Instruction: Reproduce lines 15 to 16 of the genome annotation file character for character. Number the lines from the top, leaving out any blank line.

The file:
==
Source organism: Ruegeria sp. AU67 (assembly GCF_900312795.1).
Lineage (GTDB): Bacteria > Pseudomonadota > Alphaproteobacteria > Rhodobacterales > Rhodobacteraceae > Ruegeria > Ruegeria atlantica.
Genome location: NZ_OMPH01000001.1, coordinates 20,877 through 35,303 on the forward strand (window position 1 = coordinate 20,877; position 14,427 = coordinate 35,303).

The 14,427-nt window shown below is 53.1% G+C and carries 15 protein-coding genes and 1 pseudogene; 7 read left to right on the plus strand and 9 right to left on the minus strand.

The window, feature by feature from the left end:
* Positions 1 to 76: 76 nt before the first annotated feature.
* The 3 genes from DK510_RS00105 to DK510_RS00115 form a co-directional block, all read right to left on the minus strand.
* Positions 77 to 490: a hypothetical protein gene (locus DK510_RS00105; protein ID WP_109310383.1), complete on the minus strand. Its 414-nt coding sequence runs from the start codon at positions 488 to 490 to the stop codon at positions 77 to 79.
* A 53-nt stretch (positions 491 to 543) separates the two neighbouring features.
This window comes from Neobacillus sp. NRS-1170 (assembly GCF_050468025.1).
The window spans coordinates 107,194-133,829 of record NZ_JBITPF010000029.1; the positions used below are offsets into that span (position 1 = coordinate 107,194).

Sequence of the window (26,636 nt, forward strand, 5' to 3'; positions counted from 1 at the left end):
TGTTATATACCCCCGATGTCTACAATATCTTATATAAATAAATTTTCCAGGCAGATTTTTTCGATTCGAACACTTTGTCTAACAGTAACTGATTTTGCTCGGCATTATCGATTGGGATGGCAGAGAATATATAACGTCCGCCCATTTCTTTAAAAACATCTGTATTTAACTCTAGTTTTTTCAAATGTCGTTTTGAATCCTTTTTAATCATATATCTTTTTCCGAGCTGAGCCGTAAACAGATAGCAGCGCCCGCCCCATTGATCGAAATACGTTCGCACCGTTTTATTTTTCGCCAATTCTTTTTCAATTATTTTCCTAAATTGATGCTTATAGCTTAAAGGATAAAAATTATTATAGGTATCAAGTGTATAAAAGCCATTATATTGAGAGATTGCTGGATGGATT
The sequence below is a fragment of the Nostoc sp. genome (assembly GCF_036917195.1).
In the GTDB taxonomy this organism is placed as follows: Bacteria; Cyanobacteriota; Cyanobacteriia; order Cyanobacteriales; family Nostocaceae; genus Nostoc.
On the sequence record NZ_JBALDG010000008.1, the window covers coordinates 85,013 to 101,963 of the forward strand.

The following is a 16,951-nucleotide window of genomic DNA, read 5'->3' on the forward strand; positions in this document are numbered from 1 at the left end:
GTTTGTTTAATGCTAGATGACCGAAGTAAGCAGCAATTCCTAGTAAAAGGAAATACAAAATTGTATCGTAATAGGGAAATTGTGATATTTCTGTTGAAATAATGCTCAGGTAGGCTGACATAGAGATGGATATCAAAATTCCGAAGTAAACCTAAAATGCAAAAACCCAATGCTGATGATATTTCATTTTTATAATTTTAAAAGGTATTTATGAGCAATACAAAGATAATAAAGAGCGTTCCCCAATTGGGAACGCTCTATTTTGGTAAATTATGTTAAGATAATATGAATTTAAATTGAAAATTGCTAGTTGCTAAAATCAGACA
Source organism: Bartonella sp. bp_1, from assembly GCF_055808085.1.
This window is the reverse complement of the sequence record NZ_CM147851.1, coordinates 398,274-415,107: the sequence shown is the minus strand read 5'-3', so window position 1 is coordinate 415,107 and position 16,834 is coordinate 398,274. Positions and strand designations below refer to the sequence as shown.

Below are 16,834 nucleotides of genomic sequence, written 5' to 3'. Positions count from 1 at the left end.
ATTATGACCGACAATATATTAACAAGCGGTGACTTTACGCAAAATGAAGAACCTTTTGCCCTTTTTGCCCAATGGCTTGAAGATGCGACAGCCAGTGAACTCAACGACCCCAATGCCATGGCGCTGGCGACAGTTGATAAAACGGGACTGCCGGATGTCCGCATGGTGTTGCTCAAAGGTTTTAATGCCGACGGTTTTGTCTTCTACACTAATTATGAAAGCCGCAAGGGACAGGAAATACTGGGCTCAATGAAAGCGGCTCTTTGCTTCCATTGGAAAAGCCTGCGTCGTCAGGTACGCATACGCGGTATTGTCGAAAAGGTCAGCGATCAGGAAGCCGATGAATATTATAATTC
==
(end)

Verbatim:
In the GTDB taxonomy this organism is placed as follows: Bacteria; Cyanobacteriota; Cyanobacteriia; order Cyanobacteriales; family Nostocaceae; genus Nostoc.
On the sequence record NZ_JBALDG010000008.1, the window covers coordinates 85,013 to 101,963 of the forward strand.